|From the Coast Guard - in case they found our boat with no one in it.|
|Cooking on the dock to avoid bugs!|
|A gorgeous morning on Lake Superior|
I should explain why Lake Superior demands this respect. It's cold. Really cold. In the summer, it might get up to 45°F in the summer in shallow water, closer to 40°F in the rest of the lake. And that means hypothermia can set on quickly. This is why it can be so dangerous. If a kayaked cannot get back into his/her boat and is not very near shore, s/he will most likely die of hypothermia in less than 20 minutes. That's why were were wearing wetsuits, lifejackets, and spray skirts. And we had all the equipment we needed to get our boats back up in the case that we fell out. People are known to die on the lake on beautiful, warm, sunny days - even calm days - simply because they could not get back in their boat.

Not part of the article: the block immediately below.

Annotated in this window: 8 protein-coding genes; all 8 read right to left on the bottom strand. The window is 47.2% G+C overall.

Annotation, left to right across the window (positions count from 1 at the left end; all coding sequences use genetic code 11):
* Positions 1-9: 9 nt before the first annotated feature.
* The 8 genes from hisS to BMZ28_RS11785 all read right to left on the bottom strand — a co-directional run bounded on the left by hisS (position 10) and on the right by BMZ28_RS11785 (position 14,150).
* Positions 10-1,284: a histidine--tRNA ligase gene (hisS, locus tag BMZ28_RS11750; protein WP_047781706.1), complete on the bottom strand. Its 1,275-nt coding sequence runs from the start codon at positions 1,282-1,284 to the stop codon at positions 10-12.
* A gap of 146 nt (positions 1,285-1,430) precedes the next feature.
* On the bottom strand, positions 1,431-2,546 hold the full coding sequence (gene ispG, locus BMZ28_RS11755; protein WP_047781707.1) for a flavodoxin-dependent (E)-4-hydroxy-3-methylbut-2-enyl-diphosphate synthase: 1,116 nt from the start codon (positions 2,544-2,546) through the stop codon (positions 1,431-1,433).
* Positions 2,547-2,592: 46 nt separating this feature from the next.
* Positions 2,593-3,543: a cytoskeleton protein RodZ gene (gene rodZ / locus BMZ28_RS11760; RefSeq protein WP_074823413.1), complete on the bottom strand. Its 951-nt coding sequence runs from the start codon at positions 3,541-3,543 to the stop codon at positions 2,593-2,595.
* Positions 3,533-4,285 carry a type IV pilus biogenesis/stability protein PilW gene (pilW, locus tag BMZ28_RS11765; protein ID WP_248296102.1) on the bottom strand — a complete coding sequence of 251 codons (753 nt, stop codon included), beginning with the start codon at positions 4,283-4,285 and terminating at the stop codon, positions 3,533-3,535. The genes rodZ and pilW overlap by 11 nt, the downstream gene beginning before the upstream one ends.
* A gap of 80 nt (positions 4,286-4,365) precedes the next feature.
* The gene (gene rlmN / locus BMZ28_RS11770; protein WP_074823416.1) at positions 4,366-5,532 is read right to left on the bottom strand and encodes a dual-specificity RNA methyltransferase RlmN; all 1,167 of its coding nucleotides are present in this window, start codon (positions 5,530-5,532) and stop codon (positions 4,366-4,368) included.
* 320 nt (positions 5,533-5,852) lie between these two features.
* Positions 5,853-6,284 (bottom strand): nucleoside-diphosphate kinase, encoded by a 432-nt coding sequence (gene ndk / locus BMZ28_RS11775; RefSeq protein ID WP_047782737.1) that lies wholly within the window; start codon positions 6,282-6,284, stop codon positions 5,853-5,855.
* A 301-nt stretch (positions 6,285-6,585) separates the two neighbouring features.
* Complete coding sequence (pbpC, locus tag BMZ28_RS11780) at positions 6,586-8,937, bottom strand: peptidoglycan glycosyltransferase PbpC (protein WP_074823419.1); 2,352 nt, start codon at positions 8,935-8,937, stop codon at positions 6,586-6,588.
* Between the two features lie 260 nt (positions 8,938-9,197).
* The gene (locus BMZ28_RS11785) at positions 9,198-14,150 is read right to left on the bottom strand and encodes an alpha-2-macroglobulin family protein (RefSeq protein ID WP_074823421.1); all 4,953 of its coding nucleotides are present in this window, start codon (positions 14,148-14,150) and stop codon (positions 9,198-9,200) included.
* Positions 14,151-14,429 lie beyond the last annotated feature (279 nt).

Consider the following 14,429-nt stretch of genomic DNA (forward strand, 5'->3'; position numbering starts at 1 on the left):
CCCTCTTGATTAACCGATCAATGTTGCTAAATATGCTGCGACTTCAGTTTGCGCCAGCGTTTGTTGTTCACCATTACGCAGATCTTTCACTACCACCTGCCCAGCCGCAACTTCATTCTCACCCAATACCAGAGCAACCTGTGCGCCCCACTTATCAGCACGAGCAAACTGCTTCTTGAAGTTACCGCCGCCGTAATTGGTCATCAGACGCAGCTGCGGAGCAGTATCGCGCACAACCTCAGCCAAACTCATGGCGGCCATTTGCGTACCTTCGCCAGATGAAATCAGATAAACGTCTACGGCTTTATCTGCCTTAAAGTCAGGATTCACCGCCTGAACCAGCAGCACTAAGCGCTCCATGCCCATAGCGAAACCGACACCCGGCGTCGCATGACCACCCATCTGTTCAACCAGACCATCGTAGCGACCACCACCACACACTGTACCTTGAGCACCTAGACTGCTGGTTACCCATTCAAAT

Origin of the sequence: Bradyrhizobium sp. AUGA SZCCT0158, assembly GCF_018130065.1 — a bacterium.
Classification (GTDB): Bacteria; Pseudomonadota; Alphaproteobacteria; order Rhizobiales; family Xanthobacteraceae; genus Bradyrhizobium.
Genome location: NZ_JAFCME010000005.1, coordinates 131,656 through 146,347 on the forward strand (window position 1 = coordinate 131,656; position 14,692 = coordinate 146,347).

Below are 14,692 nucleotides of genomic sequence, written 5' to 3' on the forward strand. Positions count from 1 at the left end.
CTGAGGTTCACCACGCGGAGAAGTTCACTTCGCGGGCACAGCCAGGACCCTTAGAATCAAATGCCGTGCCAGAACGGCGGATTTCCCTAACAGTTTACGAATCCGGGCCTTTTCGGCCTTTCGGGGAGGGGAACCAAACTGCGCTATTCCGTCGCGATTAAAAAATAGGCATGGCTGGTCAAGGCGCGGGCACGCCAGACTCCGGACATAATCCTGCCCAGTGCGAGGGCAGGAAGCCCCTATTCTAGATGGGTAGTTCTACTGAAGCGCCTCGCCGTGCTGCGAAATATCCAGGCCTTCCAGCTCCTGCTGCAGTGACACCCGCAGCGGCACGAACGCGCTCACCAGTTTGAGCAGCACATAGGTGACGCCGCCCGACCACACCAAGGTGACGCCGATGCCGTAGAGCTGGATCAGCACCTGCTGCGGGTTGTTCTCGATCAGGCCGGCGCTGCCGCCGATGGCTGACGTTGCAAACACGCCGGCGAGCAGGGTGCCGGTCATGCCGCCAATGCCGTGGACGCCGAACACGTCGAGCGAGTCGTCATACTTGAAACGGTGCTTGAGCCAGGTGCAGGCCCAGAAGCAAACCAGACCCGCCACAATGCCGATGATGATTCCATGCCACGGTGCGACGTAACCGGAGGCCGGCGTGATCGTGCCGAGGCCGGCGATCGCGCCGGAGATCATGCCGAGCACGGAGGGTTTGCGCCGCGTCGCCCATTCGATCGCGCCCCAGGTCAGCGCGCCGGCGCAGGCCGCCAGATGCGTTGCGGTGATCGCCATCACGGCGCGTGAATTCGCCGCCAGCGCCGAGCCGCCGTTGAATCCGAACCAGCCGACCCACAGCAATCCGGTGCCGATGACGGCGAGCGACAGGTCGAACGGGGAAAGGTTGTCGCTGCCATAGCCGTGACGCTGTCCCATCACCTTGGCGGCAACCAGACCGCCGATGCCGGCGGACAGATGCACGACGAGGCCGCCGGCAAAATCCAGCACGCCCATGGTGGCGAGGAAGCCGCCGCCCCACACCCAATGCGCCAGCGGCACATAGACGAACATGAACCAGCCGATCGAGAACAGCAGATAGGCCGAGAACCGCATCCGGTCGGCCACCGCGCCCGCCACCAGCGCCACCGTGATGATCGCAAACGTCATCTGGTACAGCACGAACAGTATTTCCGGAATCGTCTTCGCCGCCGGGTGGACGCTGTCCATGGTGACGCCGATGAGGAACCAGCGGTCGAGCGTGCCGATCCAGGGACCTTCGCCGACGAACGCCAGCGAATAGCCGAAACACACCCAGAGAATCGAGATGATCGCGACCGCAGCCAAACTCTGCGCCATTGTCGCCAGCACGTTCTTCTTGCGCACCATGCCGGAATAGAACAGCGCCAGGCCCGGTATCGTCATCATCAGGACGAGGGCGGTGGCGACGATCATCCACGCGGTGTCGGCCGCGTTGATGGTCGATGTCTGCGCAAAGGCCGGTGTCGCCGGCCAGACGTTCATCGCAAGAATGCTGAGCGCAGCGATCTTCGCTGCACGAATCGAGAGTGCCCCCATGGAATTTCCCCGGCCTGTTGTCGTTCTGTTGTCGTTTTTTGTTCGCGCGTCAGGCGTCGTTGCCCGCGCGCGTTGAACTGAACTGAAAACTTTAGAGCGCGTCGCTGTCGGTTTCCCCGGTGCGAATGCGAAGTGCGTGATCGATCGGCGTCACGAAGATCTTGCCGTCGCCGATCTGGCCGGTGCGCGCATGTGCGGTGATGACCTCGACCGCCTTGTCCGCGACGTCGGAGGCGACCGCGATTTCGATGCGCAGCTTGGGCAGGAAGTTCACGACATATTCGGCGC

It rained most of the afternoon, and I spend that time curled up in the tent reading a book while Ian, the real ourdoorsman that he is, stayed outside and paddled around. With the exception of that one bit of rain, we had great weather and it was a beautiful, serene place to be. I was happy to go with someone who knew what he was doing, otherwise I probably would have spent the whole trip worrying about flipping the canoe.
Once we were back on the mainland and had the kayaks strapped back onto the car, Ian and I both ran and jumped into the lake, and let me tell you it HURT. I wasn't in for 20 seconds. Respect.